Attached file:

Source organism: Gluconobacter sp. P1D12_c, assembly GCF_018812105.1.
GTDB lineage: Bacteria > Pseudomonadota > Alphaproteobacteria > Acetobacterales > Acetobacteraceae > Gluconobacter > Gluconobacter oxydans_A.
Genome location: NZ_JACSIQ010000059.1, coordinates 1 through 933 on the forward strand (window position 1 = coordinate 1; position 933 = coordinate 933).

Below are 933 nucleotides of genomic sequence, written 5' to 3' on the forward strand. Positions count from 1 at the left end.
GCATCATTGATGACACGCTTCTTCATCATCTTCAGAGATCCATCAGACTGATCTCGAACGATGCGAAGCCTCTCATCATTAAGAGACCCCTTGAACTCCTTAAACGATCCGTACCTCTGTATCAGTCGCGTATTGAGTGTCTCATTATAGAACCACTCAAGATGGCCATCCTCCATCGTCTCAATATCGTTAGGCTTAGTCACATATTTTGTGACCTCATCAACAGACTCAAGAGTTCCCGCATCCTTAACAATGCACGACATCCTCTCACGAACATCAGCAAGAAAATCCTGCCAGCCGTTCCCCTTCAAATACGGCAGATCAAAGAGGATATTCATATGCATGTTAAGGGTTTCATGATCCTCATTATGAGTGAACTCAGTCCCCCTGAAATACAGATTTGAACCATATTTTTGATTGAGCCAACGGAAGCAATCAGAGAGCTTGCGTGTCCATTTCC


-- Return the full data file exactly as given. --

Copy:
Source organism: Gluconobacter sp. P1D12_c, assembly GCF_018812105.1.
GTDB lineage: Bacteria > Pseudomonadota > Alphaproteobacteria > Acetobacterales > Acetobacteraceae > Gluconobacter > Gluconobacter oxydans_A.
Genome location: NZ_JACSIQ010000059.1, coordinates 1 through 933 on the forward strand (window position 1 = coordinate 1; position 933 = coordinate 933).

Below are 933 nucleotides of genomic sequence, written 5' to 3' on the forward strand. Positions count from 1 at the left end.
GCATCATTGATGACACGCTTCTTCATCATCTTCAGAGATCCATCAGACTGATCTCGAACGATGCGAAGCCTCTCATCATTAAGAGACCCCTTGAACTCCTTAAACGATCCGTACCTCTGTATCAGTCGCGTATTGAGTGTCTCATTATAGAACCACTCAAGATGGCCATCCTCCATCGTCTCAATATCGTTAGGCTTAGTCACATATTTTGTGACCTCATCAACAGACTCAAGAGTTCCCGCATCCTTAACAATGCACGACATCCTCTCACGAACATCAGCAAGAAAATCCTGCCAGCCGTTCCCCTTCAAATACGGCAGATCAAAGAGGATATTCATATGCATGTTAAGGGTTTCATGATCCTCATTATGAGTGAACTCAGTCCCCCTGAAATACAGATTTGAACCATATTTTTGATTGAGCCAACGGAAGCAATCAGAGAGCTTGCGTGTCCATTTCC